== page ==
2020 - Spring: The Beat: Hyphenated New York (Print/Online track)

Course Number: JOUR-UA 201, section 2

Day & Time: Thu | 2:30 PM – 6:10 PM

Location: 20 Cooper Square, room 654

Instructor: Vivien Orbach-Smith

Prerequisites: Journalistic Inquiry JOUR-UA 101

Many New Yorkers live in two worlds: the cultures that spawned them, and the international city they call home. In this intensive skills course, you will zero in on a neighborhood/community in which New Yorkers determinedly straddle and embrace dual identities, bringing vibrancy and diversity to this city.

You may cover your chosen beat through a variety of lenses, such as zeroing in on individuals who have achieved success and others who struggle; profiling local institutions and businesses; examining a neighborhood’s/community’s historical and political underpinnings; or focusing on a community’s or individual’s cultural/professional contributions.

Your beat may be a community defined by its residents’ lands of origin (the Russians of Brighton Beach, Koreans of “Koreatown” [Manhattan], Albanians of Arthur Avenue [Bronx], Indians of “Curry Row” [Manhattan], Irish of Woodlawn [Queens]), or by their race, religion, ethnicity or identity (Harlem USA, Chassidic Crown Heights, Downtown LGBT). Whether your story is about a place or an individual, an organization or an event, your writing must always capture the human side of the news: the heart of feature journalism.

You will be guided in coming up with and pursuing great, fresh story ideas within your beat, in writing four graded pieces (three shorter ones and one more in-depth final), and in finding appropriate venues to pitch them (getting clips – not just grades – is one of the aims of this course.) The goal here is learning how to craft strong, captivating stories featuring memorable characters and settings — with much emphasis upon resourceful newsgathering and responsible presentation of facts and events, vivid color and detail, coherent and graceful structure, and impeccable mechanics (spelling, grammar, punctuation). A key focus of your reporting and writing will be to broaden your readers’ perspective (and your own) on the cultural/ethnic/socioeconomic milieu of your subjects.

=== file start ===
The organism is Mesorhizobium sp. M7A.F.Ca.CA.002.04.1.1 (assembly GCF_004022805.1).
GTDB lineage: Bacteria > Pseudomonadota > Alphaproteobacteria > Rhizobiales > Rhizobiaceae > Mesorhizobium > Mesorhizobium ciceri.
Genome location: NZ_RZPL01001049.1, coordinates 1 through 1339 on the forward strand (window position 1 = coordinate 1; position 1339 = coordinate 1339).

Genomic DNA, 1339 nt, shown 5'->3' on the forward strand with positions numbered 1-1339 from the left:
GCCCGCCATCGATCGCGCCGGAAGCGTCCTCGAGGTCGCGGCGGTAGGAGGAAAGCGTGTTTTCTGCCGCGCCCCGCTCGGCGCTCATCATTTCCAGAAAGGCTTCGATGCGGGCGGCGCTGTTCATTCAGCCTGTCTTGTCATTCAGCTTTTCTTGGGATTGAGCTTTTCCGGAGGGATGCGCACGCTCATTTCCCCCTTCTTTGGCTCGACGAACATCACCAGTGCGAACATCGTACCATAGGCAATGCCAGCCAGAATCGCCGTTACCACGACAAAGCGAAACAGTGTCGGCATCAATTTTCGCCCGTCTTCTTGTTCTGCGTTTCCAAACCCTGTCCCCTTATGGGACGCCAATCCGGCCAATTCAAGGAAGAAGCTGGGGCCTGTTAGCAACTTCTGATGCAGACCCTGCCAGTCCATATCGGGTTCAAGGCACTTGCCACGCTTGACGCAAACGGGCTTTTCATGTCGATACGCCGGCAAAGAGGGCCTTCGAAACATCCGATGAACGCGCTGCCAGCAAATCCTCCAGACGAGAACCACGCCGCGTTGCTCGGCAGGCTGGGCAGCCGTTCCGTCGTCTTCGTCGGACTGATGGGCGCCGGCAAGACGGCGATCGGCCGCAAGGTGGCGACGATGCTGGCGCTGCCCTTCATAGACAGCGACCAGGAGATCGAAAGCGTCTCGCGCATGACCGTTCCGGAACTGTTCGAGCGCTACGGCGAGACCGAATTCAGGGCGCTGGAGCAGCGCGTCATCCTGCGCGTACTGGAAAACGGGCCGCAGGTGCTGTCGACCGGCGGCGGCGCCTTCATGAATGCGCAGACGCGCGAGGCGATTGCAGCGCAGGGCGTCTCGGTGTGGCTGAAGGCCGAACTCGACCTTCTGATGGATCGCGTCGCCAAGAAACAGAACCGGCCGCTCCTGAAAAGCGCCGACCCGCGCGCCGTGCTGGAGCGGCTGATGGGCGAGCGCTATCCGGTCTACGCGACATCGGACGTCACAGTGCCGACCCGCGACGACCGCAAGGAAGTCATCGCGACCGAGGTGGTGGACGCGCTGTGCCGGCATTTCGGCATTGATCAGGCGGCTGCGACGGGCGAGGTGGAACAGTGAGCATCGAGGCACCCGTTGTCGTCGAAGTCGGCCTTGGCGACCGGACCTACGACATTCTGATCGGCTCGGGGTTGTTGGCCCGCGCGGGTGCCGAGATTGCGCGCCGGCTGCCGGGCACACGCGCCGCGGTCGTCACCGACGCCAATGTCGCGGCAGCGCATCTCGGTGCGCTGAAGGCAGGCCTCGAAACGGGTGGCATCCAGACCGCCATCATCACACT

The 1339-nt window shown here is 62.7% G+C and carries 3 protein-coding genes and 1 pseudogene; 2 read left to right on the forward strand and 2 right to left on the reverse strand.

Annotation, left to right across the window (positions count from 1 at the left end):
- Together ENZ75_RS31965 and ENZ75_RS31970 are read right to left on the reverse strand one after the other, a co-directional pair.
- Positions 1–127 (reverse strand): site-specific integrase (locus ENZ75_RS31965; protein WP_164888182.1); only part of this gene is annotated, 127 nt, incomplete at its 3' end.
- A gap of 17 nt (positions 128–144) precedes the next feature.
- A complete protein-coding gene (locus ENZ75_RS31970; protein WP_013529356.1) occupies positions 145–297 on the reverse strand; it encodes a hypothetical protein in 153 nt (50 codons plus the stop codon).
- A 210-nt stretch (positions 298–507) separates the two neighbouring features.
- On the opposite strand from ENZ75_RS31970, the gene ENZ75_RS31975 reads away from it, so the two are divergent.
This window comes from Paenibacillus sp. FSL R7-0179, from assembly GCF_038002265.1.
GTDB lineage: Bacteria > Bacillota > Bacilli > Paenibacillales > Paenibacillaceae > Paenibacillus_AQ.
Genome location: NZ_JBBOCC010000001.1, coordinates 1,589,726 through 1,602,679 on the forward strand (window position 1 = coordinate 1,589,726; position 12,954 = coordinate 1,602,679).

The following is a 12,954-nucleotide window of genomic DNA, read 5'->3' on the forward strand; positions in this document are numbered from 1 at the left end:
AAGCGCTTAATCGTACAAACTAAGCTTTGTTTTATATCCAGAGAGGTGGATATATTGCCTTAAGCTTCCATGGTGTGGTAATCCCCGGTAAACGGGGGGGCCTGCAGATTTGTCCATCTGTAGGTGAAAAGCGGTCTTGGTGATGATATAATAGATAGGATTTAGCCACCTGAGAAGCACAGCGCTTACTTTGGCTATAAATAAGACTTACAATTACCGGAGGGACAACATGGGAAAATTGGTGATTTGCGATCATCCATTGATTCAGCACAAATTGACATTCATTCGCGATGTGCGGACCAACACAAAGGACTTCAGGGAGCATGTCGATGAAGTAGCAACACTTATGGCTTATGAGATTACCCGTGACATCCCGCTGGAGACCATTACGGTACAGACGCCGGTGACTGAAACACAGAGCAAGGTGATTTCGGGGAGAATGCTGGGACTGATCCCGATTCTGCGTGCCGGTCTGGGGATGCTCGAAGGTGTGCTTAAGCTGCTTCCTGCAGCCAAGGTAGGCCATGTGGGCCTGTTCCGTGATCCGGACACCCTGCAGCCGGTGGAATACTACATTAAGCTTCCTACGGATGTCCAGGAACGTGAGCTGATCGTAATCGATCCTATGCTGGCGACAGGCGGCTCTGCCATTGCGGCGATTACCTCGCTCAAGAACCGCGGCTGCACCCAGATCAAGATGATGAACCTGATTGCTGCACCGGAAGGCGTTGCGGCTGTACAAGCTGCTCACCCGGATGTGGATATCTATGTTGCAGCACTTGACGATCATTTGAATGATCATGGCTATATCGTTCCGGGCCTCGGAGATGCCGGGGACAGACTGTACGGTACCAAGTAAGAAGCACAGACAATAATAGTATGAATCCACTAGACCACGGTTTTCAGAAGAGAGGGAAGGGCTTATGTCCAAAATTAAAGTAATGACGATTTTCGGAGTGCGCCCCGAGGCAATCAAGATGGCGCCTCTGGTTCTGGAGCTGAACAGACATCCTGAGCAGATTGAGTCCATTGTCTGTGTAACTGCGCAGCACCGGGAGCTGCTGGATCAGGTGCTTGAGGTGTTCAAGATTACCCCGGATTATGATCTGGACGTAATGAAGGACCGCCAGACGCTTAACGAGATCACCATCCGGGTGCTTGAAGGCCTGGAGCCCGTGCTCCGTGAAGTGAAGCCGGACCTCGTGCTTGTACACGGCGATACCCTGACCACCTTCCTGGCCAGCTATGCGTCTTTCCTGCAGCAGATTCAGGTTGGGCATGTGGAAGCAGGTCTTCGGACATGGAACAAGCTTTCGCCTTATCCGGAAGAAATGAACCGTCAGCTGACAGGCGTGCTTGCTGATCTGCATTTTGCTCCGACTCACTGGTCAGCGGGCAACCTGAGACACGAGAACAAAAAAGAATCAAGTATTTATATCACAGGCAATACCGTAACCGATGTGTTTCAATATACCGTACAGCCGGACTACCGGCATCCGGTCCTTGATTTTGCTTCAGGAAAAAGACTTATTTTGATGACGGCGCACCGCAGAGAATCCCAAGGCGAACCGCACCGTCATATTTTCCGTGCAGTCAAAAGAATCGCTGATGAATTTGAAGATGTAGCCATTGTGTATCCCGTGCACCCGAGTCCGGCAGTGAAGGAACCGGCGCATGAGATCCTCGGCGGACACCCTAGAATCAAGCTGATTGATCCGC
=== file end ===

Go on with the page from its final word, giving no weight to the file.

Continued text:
This class will provide you with opportunities to write stories that are genuinely publishable on subjects that genuinely interest you. You will be encouraged to write creatively and gorgeously, and even to try to change the world…but your product must retain the clarity, concision and precision that were drummed into you in your basic reporting classes, stopping far short of “fan-like,” gushy prose, blinding passions, or fictional license.

Notes: Required for students pursuing the print/online track in the journalism major. Also required for the minor in print and online journalism. Counts as an elective for the minor in broadcast and multimedia journalism.